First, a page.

“Four horses suffering from laminitis have been treated with the investigational anti-inflammatory drug so far. One experienced a complete remission that has lasted for more than a year, and three others have shown some improvement.”
The horses were treated under a "compassionate use" protocol approved by the UC Davis Institutional Animal Care and Use Committee. That protocol allows animals to be treated with an experimental drug if no approved alternative treatment exists. A clinical trial to assess the drug's safety and establish a tolerable dose for the compound is expected to begin in the spring. Further clinical trials would be needed to establish the drug's effectiveness as a laminitis treatment.
“In reality, we found the soluble epoxide hydrolase target in mammals while studying the mammalian metabolism of a green pesticide based on the insect juvenile hormone,” Hammock told us this week.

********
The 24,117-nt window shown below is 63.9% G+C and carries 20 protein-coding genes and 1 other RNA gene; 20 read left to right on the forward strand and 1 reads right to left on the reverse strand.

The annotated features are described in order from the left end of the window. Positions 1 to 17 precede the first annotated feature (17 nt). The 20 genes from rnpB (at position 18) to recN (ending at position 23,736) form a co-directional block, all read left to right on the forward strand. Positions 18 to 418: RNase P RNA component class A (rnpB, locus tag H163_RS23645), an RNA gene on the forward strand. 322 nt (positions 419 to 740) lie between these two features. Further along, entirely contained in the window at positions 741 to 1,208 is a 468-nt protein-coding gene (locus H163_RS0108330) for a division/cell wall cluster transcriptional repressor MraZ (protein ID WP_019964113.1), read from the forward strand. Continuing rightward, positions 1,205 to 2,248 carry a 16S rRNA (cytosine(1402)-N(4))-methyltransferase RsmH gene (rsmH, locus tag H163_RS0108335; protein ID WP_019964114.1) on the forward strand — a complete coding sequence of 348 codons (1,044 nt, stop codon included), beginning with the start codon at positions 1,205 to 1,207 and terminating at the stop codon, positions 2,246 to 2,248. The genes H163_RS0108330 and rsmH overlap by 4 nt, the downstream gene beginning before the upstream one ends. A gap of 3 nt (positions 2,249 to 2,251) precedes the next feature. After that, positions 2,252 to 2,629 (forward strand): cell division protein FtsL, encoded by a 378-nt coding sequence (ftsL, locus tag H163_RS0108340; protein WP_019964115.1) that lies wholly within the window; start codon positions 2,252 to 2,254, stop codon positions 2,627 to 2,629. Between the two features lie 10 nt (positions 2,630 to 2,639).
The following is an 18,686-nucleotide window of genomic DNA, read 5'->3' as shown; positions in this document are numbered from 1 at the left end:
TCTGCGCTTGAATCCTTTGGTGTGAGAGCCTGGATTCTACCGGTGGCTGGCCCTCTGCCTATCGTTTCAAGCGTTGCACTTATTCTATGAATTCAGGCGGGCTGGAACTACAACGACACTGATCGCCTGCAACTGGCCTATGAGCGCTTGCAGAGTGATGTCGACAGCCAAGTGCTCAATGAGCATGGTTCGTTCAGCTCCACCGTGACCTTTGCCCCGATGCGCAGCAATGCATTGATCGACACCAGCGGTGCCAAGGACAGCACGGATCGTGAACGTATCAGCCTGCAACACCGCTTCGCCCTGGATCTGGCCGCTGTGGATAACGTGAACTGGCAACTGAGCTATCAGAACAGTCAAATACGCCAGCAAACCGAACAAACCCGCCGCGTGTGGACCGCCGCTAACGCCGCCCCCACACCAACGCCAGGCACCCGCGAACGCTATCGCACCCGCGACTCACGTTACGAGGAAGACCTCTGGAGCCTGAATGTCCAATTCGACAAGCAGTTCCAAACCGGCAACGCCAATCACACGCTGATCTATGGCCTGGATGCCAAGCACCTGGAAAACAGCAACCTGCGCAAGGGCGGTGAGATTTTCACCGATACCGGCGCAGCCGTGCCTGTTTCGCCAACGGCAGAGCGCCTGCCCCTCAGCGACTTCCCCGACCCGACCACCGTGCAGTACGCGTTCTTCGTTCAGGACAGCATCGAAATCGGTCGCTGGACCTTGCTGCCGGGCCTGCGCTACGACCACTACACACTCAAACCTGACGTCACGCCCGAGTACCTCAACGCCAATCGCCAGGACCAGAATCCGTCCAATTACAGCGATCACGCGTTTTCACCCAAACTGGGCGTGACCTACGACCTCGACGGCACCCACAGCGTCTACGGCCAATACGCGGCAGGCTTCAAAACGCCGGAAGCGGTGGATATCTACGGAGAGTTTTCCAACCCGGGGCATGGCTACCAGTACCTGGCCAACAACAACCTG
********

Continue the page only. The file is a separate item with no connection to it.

“Neuropathic pain is an unmet medical need. Nonsteroidal anti-inflammatory drugs are counter productive—aspirin, Advil and Motrin make it worse."
Our compounds, he said, work in morphine-resistant models of diabetic pain.
Neuropathic pain comes from nerve damage--professional football, car wrecks, pinched nerves, but also diabetes--sugar spikes make nerves sick.
The experimental compound is known t-TUCB and as Hammock says, belongs to a group of anti-inflammatory compounds called sEH (soluble epoxide hydrolases) inhibitors. Hammock discovered the compound more than 40 years ago while he was working on basic insect research.
So that's how horses and insects, and entomologists and veterinarians, are connected.